She said: “The very idea that those children might have gone after all the of the pain that they might have gone through and all the court orders that had been made. It was unthinkable.”
Other scenarios include instances of when a mother has had sole care of her child since birth, and then she gets a court order from her partner who has managed to claim rights for access and suddenly they’re taken away.
“It’s a terribly dramatic thing when a parent has made a dishonest application and the children are ferried to the other parent,” said Cris.
The legal wranglings over forced marriage is another regular part of her work, as is a woman leaving her husband when she gets wind that an arranged marriage for one of their children may be on the horizon.
In 2008 research carried out in Bradford schools found that every summer mid-teen girls were going missing after a long extended time away with family, and failing to reappear in September for school as expected.
Cris doesn’t doubt that exactly the same thing happens in the North East of England.
“The Bradford girls missing from the school rolls was a shock for the Government that they did all sorts of things to attempt to resolve the situation. I’m sure that it is the same in the North East,” she said.
“I’ve been working on these issues for 25 years. Everybody says that it’s a very conservative area when it comes to the values of the Asian communitiy, but it’s also an African and Middle Eastern issue. There’s disbelief from professionals sometimes when they say ‘I’ve met the parent and they are lovely’ and they can’t belive they would hurt their child. It’s not about not loving the child, it’s about conflict between what one individual wants to do and what the other person wants. There’s the sense that it’s been done for centuries. I wouldn’t want to be critical about anybody’s beliefs. My job is when someone comes and say to me ‘my human rights are being breached’.”
Cris travels around the world on her international cases, although she was recently turned down for a Visa for her first ever visit to Pakistan, which she presumes is because of her work.
Her desk is fantastically messy and tucked behind a sea of files and ringbinders, photographs of Asian landscapes and children, and an Urdu dictionary.
She said she can understand more than she can speak, but even her rudimentary understanding is a great help in communicating with clients.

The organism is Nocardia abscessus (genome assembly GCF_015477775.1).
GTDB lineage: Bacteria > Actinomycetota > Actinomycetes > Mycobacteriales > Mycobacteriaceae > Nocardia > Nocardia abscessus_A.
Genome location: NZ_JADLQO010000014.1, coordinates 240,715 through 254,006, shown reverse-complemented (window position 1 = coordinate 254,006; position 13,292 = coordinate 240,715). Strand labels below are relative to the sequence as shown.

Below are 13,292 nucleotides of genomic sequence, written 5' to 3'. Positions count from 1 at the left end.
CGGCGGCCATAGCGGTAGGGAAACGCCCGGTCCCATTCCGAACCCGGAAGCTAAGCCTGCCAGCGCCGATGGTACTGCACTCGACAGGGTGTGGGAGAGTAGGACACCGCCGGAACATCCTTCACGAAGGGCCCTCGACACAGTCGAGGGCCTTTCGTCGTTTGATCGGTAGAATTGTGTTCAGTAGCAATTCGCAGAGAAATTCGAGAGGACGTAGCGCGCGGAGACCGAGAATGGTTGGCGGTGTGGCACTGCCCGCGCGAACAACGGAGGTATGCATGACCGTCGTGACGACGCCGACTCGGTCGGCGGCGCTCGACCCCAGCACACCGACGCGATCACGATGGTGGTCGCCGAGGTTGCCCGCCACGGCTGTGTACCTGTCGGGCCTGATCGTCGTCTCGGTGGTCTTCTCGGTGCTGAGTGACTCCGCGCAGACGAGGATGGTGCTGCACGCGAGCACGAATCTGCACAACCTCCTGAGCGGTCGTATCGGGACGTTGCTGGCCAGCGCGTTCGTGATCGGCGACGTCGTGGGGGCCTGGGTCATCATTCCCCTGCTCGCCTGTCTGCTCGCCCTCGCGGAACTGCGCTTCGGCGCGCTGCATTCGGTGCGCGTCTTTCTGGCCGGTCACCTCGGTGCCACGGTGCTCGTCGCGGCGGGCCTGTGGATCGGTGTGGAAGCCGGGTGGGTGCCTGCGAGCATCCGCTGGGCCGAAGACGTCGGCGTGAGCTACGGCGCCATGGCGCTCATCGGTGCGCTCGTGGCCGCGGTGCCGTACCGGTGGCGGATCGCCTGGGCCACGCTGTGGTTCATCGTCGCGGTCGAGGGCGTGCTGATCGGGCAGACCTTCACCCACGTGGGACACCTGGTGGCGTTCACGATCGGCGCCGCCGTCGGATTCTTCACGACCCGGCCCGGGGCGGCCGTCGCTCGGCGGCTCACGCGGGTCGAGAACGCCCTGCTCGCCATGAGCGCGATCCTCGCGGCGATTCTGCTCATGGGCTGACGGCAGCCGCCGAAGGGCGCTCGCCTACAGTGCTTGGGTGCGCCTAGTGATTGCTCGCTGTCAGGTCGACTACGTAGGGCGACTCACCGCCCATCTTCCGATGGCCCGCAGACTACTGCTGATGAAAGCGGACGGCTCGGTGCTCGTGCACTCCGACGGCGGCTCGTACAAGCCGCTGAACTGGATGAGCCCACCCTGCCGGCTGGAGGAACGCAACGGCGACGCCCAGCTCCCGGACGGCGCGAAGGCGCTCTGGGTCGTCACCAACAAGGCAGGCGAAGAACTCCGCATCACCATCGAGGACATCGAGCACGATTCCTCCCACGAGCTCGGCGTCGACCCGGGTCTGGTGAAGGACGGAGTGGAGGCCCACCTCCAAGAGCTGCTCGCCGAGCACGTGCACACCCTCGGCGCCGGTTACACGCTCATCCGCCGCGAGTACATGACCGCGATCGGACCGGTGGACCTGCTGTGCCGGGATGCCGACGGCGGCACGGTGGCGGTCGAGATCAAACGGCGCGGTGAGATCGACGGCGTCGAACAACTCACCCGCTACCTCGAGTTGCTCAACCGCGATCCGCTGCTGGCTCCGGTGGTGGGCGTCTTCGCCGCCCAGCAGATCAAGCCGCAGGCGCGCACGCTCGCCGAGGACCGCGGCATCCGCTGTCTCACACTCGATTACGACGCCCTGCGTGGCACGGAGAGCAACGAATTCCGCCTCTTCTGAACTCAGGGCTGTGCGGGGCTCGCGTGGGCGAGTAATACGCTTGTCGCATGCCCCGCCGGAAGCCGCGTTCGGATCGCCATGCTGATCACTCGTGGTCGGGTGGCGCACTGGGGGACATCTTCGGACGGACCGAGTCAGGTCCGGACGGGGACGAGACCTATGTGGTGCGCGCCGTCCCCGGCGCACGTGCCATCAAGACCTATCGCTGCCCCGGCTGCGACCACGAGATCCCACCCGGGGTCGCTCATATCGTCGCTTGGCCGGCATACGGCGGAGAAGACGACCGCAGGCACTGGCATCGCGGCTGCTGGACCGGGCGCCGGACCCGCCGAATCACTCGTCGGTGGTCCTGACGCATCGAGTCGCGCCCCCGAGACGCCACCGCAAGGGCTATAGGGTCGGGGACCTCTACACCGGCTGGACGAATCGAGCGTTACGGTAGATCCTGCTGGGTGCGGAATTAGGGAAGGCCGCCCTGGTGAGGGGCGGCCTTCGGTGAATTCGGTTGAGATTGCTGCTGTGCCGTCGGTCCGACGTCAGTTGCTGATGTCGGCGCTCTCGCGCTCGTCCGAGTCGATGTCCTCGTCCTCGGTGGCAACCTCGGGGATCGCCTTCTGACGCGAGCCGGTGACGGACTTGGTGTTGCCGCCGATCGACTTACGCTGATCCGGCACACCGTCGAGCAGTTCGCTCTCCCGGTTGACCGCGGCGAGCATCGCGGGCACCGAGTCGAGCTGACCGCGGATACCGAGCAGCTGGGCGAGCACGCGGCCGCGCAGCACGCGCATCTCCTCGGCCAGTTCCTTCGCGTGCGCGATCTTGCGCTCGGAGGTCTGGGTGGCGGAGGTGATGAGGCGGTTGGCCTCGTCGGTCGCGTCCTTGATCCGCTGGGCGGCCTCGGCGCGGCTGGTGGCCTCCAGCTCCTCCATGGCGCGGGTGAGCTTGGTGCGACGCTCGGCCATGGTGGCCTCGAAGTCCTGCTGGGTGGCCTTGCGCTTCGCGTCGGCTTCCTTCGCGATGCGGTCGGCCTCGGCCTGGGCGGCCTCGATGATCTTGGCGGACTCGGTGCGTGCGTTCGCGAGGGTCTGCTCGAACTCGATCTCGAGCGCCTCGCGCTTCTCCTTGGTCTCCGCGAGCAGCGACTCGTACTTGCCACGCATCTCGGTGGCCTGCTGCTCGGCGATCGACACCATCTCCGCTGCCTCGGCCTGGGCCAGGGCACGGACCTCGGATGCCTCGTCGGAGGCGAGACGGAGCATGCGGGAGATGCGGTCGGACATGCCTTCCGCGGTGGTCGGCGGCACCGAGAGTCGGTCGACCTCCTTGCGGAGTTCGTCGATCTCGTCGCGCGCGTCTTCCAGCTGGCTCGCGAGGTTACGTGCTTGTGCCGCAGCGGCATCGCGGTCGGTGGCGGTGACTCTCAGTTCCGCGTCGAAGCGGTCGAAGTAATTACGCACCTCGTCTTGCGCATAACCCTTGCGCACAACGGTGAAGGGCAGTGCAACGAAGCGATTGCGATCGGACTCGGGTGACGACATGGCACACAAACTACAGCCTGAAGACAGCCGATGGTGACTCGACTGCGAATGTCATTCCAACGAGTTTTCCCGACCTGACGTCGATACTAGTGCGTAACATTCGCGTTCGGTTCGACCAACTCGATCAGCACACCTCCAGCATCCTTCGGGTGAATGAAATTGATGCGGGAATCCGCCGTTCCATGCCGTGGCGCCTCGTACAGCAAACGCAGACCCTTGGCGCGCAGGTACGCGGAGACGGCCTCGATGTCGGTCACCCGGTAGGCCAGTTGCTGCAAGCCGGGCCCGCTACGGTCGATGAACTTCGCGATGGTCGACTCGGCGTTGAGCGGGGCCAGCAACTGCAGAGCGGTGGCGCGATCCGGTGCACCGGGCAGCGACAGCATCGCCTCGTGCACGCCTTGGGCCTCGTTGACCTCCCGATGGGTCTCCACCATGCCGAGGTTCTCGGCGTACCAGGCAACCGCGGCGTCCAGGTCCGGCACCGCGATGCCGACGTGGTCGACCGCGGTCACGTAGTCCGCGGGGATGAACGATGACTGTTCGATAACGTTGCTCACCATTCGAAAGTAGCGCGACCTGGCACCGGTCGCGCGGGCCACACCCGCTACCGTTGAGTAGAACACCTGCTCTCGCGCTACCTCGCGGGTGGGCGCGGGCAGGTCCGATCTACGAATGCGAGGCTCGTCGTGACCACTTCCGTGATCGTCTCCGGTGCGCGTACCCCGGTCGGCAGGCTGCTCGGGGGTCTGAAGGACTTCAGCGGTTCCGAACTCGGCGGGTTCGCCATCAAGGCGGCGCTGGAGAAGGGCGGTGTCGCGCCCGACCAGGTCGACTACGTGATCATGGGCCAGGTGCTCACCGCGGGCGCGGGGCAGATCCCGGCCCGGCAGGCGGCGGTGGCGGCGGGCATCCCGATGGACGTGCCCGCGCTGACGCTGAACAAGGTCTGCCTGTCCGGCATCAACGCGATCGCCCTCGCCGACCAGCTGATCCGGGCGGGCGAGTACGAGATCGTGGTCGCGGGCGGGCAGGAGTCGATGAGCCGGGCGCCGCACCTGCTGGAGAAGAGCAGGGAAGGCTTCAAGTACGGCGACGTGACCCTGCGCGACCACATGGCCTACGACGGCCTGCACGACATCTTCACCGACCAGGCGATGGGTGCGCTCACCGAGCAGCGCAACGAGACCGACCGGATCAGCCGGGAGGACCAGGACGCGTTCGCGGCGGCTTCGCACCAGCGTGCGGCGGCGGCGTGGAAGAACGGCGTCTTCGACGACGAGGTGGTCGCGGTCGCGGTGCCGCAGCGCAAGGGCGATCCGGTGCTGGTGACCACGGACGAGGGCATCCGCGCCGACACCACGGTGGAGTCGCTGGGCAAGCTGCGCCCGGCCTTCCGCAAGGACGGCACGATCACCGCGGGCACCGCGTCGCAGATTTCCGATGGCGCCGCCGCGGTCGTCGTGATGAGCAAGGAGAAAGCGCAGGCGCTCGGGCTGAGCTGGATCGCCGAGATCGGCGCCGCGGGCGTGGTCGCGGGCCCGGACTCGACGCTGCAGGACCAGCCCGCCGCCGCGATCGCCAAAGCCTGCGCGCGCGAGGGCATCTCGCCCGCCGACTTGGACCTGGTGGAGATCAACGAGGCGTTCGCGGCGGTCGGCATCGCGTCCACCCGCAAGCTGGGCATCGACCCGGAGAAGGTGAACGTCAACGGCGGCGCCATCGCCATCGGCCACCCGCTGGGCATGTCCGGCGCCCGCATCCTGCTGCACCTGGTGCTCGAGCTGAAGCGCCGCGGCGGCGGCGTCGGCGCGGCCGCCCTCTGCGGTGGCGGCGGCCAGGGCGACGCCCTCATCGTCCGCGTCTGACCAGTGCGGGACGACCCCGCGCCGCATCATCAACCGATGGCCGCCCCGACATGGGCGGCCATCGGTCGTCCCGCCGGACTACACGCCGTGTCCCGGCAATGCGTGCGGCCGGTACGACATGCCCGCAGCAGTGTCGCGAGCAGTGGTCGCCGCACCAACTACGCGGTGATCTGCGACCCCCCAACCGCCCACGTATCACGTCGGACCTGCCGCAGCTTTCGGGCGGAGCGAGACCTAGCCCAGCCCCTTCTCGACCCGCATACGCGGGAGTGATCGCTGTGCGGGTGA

Her life now sounds a world away from her start in a coal-mining community in Fife, Scotland.
Her dad was a miner and her mum a nurse, and later the family moved to Pontefract in West Yorkshire where her dad got a job in a technical college.
She started out practicing law in the mid 1980s after completing her Law Society finals in Newcastle and was hugely inspired by the women running a project on domestic violence injunctions, the method by which women fearing further abuse can get civil protection.
“I was working on a project about how effective domestic violence injunctions are and I met a really amazing group of fiesty Asian women who were doing domestic violence work in the region. That was in 1987 and I still work with the same group of women now. I was really blown away by their passion for their work.
“They were a group of women who started a centre for BME women, that is holistic in its approach. Some of them are in their sixties and are still as passionate as they ever were and for someone like me at the time who knew nothing about anything...they just blew me away.”
That group of women includes her good friend Umme Imam, executive director of The Angelou Centre based in Arthur’s Hill, Newcastle which is one of the few surviving black-led women’s projects in the North East, and is run by women for women.
Does Cris warrant that live radio swipe of being purely self-interested? After all a lawyer who deals with mainly legal aid cases could see a drop in income to their business.
But why would someone dedicate 25 years of their life to the most harrowing of British cases or harm, pain, abuse and violence if they were only interested in making money. As a lawyer, there’s an abundance of easier ways to do that.
The next twelve months will be hugely important for Cris and her colleagues’ fight to see reforms within the Ministry of Justice and to see the response to the UN report, but this Christmas, Newcastle should be extremely proud that it has the Law Society’s ‘Lawyer of the Year’ in its midst.